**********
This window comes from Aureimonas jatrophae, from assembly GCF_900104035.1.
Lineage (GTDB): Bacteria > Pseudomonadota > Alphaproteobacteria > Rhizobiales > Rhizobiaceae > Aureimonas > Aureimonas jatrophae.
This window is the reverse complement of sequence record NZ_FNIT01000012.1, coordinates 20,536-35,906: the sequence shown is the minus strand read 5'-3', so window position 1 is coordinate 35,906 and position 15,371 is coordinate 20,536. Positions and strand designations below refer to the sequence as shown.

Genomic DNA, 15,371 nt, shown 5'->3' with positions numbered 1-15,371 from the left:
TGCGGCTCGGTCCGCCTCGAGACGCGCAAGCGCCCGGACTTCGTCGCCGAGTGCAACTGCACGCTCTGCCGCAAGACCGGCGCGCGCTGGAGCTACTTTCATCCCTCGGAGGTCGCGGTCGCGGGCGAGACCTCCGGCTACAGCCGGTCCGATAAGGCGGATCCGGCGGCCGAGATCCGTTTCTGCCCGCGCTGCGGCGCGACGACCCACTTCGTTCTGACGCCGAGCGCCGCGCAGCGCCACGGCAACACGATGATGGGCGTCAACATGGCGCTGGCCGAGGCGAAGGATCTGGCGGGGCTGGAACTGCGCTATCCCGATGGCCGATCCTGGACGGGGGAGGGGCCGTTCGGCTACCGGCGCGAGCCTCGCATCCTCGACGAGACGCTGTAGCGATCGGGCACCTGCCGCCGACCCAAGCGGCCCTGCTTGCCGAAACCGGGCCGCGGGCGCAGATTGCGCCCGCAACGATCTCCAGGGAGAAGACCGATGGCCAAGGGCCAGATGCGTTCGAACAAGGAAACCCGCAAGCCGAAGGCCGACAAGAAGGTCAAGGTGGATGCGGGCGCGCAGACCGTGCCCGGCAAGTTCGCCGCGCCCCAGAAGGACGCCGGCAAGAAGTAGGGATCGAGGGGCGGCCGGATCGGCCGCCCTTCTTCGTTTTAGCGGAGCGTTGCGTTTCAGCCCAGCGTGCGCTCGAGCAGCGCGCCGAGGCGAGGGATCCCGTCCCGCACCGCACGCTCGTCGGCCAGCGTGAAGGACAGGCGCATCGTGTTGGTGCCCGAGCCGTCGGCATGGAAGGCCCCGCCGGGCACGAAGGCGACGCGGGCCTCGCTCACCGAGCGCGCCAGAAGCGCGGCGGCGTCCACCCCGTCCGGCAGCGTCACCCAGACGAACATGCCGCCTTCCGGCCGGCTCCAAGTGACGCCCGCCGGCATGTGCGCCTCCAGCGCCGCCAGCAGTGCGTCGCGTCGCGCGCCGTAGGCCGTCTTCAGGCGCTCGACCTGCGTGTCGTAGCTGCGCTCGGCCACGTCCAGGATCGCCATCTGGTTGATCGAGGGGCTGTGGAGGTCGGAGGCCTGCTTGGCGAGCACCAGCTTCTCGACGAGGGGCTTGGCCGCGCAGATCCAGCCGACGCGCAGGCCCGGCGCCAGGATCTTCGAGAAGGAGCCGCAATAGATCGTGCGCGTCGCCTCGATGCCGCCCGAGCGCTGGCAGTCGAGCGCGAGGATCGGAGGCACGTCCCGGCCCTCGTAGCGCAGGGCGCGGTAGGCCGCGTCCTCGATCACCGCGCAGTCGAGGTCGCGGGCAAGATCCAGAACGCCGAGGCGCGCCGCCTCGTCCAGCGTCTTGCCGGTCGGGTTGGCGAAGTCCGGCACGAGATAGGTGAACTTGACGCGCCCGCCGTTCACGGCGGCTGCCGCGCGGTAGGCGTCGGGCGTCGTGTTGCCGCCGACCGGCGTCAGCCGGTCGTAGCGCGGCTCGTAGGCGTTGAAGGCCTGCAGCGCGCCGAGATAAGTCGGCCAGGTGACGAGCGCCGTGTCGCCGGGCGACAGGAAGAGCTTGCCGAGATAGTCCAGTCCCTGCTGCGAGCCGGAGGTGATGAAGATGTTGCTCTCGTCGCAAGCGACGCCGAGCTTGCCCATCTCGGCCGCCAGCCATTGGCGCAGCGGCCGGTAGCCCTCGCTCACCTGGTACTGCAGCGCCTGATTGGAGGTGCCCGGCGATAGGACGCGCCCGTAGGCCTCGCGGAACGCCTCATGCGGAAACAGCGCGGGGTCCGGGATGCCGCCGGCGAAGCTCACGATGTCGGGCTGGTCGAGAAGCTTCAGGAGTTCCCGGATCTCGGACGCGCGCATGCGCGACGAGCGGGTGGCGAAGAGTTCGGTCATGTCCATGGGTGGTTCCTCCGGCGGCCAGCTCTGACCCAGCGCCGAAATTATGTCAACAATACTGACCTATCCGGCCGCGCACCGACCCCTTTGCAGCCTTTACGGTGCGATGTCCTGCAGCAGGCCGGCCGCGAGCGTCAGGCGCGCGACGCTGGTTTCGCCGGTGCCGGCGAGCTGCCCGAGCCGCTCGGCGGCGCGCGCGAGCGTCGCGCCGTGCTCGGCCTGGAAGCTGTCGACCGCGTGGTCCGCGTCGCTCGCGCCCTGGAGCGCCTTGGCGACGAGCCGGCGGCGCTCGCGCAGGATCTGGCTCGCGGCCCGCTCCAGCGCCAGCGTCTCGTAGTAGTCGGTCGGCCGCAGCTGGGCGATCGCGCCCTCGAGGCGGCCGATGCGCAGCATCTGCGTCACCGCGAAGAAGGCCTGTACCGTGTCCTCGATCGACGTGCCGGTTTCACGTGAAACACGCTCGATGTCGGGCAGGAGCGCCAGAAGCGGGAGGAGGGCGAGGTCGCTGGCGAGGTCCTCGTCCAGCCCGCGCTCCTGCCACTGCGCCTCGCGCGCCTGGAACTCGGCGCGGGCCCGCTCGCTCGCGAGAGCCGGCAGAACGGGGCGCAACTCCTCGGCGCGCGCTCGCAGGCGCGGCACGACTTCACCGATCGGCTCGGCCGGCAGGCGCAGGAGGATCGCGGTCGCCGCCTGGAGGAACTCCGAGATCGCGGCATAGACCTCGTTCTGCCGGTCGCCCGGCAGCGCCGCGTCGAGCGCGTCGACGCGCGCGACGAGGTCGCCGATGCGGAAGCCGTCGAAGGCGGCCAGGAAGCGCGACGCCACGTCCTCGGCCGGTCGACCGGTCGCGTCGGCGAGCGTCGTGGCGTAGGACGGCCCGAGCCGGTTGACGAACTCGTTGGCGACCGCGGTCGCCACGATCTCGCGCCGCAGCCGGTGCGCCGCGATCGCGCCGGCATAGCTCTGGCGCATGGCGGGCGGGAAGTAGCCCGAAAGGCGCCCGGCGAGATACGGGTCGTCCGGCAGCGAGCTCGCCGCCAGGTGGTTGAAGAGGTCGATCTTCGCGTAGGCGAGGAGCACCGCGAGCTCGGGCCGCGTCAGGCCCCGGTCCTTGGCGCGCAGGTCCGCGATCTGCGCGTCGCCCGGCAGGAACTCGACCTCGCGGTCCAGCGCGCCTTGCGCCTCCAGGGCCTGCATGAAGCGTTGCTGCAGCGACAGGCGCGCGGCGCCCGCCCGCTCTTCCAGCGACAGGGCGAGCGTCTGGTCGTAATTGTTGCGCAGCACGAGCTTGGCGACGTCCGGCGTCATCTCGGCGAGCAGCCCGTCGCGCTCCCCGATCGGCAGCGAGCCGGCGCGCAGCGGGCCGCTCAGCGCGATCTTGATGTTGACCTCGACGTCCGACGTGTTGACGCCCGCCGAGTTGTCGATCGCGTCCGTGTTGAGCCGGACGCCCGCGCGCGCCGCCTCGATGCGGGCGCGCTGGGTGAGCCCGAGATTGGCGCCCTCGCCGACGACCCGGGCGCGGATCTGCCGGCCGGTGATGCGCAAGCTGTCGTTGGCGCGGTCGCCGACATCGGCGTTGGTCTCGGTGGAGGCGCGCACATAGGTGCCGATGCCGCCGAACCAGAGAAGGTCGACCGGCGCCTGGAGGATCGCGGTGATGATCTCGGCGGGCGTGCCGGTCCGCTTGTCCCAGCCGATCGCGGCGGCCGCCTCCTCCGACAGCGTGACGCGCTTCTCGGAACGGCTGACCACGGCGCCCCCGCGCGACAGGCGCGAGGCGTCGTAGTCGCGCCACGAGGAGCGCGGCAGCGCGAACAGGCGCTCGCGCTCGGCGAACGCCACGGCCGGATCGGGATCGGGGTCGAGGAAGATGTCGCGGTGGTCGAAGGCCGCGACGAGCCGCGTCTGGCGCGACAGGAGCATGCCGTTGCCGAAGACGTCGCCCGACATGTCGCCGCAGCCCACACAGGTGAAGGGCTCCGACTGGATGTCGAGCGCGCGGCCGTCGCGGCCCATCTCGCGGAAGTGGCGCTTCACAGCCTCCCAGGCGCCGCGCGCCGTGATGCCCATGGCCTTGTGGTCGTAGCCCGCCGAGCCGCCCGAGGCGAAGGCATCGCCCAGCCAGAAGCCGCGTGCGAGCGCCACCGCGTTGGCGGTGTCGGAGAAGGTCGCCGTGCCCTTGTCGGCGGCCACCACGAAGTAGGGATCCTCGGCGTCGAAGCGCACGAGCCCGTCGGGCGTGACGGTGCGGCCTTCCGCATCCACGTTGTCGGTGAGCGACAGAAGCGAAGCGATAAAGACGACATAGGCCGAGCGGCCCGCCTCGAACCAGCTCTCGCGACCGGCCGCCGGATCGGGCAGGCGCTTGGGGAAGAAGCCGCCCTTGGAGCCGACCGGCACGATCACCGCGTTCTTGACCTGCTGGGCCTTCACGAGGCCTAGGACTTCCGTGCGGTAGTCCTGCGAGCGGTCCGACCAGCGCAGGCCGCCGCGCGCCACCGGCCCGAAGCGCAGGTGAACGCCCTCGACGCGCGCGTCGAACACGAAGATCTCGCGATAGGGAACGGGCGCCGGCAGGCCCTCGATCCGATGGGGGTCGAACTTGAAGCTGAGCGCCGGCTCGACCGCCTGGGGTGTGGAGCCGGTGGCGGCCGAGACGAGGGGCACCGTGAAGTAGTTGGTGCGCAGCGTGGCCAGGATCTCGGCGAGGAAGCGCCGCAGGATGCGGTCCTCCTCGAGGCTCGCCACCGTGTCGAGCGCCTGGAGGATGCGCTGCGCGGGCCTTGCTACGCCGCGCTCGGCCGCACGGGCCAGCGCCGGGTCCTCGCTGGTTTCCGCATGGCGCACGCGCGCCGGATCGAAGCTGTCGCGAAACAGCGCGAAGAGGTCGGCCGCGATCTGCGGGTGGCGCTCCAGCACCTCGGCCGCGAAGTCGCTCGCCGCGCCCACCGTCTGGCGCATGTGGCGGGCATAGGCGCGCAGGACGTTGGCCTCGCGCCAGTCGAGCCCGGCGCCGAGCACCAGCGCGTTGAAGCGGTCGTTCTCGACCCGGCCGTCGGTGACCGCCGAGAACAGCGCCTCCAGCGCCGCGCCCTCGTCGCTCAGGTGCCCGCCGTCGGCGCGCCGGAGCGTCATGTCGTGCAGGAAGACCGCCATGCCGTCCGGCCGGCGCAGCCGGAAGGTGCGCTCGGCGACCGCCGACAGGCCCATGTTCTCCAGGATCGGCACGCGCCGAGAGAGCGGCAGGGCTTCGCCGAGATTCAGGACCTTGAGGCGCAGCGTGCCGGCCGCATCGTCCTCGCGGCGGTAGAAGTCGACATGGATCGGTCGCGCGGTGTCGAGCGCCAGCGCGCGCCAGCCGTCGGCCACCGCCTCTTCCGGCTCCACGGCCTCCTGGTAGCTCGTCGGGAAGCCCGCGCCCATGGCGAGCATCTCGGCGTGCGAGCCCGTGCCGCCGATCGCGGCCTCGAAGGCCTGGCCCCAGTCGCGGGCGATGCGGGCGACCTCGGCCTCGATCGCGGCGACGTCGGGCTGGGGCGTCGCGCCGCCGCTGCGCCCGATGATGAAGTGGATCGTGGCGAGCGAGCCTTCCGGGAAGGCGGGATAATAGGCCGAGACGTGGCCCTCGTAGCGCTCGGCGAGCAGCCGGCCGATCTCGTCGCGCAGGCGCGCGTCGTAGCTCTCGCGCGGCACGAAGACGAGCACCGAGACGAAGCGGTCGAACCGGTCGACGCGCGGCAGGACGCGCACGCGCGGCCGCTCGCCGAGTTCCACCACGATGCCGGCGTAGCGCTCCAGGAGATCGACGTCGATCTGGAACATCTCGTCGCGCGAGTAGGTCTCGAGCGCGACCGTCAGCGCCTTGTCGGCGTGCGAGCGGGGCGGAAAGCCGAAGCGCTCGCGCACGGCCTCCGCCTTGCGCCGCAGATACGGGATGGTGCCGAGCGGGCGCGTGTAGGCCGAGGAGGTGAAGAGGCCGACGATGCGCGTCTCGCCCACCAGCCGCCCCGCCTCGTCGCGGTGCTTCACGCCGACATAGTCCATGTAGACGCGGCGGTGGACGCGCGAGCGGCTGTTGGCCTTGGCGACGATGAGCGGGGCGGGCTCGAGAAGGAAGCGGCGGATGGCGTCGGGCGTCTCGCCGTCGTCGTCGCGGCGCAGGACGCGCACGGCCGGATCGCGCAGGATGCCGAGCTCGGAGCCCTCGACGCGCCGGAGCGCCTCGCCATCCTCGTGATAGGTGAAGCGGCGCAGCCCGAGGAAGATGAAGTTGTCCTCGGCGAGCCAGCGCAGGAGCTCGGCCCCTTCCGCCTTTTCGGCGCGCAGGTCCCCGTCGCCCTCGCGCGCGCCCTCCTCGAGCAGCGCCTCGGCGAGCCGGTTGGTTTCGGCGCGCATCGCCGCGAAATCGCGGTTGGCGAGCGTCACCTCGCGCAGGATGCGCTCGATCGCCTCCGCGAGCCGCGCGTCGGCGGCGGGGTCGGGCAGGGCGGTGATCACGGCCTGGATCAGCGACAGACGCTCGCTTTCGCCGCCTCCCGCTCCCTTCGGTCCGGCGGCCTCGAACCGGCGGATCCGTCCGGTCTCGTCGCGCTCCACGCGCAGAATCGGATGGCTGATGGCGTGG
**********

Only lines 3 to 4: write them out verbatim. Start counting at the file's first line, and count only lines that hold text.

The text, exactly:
This window is the reverse complement of sequence record NZ_FNIT01000012.1, coordinates 20,536-35,906: the sequence shown is the minus strand read 5'-3', so window position 1 is coordinate 35,906 and position 15,371 is coordinate 20,536. Positions and strand designations below refer to the sequence as shown.

Genomic DNA, 15,371 nt, shown 5'->3' with positions numbered 1-15,371 from the left: